Townspeople of Mammola, Italy, carry the relics of San Nicodemo in a procession to the town’s former Basilian abbey. Photo by Laura Ieraci.

A journey back to my Calabrian Byzantine roots

  • October 19, 2014

ROME - Like many Roman Catholic immigrant families from southern Italy, I grew up with a devotion to the patron saint of my family’s ancestral town. Every Italian city, town and village has one. As a general rule, the smaller the village, the more obscure the saint.

In our Montreal home, our devotion was to San Nicodemo, my father’s namesake and the patron saint of his town, Mammola, located in Calabria. San Nicodemo had great importance — and a significant presence — in our house. In addition to fridge magnets, key chains, prayer cards, framed images and a dashboard sticker, a 40-cm statue of San Nicodemo graced our home. Over the years, this statue somehow made its way into my room, and I was glad for it.

San Nicodemo was someone I had grown to know and love through my paternal grandmother’s retelling of his life: his great ascetic practices, his cavernous abode, his holiness and wisdom, his ability to tame wild animals and his prayer life so deep that even the forest ants, nibbling at his flesh, could not detract him.

But recently a new window on this saint’s life opened for me. It was a happy discovery that happened when my Byzantine Catholic husband, then boyfriend, first walked into my parents’ home, saw the statue and asked: “What’s this Byzantine monk doing here?”

“That’s San Nicodemo,” I said in a tone that suggested he was obviously mistaken.

“That’s a Byzantine monk,” he insisted, pointing out the long beard, black cassock and pectoral cross. I had never noticed the saint’s Byzantine dress. I was stunned. I came to learn that this saint was indeed a 10th-century Byzantine Catholic monk whose vocation was inspired by the Eastern monks who sought refuge in southern Italy during the Iconoclastic Period.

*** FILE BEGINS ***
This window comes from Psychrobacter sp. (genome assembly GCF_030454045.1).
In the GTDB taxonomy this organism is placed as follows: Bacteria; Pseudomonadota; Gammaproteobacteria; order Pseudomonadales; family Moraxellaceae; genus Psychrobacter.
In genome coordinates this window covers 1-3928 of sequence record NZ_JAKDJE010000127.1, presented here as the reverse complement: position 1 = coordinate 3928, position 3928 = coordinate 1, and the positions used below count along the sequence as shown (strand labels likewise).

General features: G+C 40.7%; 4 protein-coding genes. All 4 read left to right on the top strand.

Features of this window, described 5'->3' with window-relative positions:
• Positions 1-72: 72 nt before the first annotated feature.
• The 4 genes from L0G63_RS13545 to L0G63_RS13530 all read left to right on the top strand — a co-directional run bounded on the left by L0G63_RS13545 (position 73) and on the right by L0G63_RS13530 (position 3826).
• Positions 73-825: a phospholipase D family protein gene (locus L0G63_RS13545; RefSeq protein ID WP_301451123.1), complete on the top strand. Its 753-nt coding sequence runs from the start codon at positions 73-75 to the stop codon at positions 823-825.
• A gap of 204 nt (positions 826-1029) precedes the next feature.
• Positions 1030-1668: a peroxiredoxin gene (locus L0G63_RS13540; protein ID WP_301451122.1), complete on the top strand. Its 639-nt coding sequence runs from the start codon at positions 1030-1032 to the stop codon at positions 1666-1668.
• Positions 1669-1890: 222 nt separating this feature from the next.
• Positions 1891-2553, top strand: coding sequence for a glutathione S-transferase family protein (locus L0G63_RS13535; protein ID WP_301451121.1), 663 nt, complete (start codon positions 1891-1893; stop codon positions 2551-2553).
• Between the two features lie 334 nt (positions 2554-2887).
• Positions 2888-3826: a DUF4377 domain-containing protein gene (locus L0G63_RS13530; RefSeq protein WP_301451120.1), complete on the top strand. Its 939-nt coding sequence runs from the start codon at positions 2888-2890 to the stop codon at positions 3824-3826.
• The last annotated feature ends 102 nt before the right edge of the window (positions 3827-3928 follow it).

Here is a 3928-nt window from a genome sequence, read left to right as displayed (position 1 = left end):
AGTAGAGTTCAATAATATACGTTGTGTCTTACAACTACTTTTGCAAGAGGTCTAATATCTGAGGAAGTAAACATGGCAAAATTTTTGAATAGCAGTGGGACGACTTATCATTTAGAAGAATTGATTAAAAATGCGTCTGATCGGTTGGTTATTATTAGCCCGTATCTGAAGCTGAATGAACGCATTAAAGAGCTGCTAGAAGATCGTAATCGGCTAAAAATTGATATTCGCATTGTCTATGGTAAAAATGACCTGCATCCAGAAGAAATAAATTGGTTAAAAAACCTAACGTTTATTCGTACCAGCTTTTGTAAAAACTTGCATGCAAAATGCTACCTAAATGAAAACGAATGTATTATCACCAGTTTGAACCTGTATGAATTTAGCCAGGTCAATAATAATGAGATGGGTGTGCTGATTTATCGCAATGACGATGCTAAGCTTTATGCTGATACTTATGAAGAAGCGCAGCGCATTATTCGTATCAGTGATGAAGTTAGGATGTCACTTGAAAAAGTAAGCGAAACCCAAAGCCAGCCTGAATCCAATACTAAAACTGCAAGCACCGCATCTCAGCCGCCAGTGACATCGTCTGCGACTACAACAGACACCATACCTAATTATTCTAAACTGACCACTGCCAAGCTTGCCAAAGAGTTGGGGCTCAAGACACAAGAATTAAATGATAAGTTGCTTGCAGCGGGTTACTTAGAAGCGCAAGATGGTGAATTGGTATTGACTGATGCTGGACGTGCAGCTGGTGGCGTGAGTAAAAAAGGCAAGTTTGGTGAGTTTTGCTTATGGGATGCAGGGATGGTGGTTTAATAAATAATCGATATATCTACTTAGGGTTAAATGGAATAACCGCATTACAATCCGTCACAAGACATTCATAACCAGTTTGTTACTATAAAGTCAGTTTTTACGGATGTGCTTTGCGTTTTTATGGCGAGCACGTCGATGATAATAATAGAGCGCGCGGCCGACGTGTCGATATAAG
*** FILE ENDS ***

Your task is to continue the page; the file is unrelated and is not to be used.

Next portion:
Intrigued, my journey of discovery to my historic and spiritual Byzantine Catholic roots began, broadening my knowledge of Church and experience of faith. My husband and I, now living in Rome, decided to make the pilgrimage to Calabria for the patronal feast.

Though mostly Roman Catholic today, Calabria was historically Byzantine until the early 11th century, when the Normans crushed the Saracens in southern Italy and imposed Roman Catholicism, wiping out Byzantine practice. (Though small pockets of Eastern Catholics in Calabria and Sicily, known as the Italo-Greek Church, continue their practice and worship.) The churches and the people complied and most became Roman Catholic. But they took their Byzantine saints with them, incorporating them over the years into Roman Catholic practice and expression. So it happened in Mammola, with beloved San Nicodemo.

Tradition says Nicodemo was born in a nearby town, on the plains of Gioia Tauro. His parents, infertile for years, prayed for a son and offered him to God’s service in thanksgiving. After his formation, Nicodemo discerned the monastic life over priestly ordination and became a hermit. He lived in a cave, wore animal skins and ate what nature provided. Despite his isolation, he earned a reputation for holiness and young men sought to be his disciples. He finally obliged and founded a monastery.

However, years of Saracen invasions led Nicodemo to abandon his monastery and seek more peaceable grounds. He came upon the fledgling mountainside town of Mammola, whose residents had fled inland to escape the invasions, and established his new monastery on a mountain called La Limina.